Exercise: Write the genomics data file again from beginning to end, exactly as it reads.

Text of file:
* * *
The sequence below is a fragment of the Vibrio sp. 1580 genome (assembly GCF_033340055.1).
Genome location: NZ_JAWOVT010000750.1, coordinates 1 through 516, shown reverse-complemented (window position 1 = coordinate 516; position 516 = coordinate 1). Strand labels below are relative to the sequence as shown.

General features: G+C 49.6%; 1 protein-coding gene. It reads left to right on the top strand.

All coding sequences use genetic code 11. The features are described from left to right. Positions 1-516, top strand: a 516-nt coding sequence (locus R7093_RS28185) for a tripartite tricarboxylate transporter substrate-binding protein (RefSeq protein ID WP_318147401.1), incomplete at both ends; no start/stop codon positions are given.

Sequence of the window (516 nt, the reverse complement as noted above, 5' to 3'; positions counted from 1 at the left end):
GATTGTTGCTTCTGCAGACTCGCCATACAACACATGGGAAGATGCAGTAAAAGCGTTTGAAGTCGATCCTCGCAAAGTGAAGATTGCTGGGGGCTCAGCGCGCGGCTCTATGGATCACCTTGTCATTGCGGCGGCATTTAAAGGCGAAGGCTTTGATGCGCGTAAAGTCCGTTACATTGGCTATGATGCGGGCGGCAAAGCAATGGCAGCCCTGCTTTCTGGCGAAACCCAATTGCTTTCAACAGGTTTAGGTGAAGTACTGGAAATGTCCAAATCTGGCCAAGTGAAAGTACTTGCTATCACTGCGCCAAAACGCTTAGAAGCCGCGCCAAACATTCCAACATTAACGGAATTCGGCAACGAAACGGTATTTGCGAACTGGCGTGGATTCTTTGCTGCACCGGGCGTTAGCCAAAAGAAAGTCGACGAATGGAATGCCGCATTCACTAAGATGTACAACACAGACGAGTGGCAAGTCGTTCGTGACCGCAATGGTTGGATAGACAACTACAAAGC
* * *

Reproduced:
The sequence below is a fragment of the Vibrio sp. 1580 genome (assembly GCF_033340055.1).
Genome location: NZ_JAWOVT010000750.1, coordinates 1 through 516, shown reverse-complemented (window position 1 = coordinate 516; position 516 = coordinate 1). Strand labels below are relative to the sequence as shown.

General features: G+C 49.6%; 1 protein-coding gene. It reads left to right on the top strand.

All coding sequences use genetic code 11. The features are described from left to right. Positions 1-516, top strand: a 516-nt coding sequence (locus R7093_RS28185) for a tripartite tricarboxylate transporter substrate-binding protein (RefSeq protein ID WP_318147401.1), incomplete at both ends; no start/stop codon positions are given.

Sequence of the window (516 nt, the reverse complement as noted above, 5' to 3'; positions counted from 1 at the left end):
GATTGTTGCTTCTGCAGACTCGCCATACAACACATGGGAAGATGCAGTAAAAGCGTTTGAAGTCGATCCTCGCAAAGTGAAGATTGCTGGGGGCTCAGCGCGCGGCTCTATGGATCACCTTGTCATTGCGGCGGCATTTAAAGGCGAAGGCTTTGATGCGCGTAAAGTCCGTTACATTGGCTATGATGCGGGCGGCAAAGCAATGGCAGCCCTGCTTTCTGGCGAAACCCAATTGCTTTCAACAGGTTTAGGTGAAGTACTGGAAATGTCCAAATCTGGCCAAGTGAAAGTACTTGCTATCACTGCGCCAAAACGCTTAGAAGCCGCGCCAAACATTCCAACATTAACGGAATTCGGCAACGAAACGGTATTTGCGAACTGGCGTGGATTCTTTGCTGCACCGGGCGTTAGCCAAAAGAAAGTCGACGAATGGAATGCCGCATTCACTAAGATGTACAACACAGACGAGTGGCAAGTCGTTCGTGACCGCAATGGTTGGATAGACAACTACAAAGC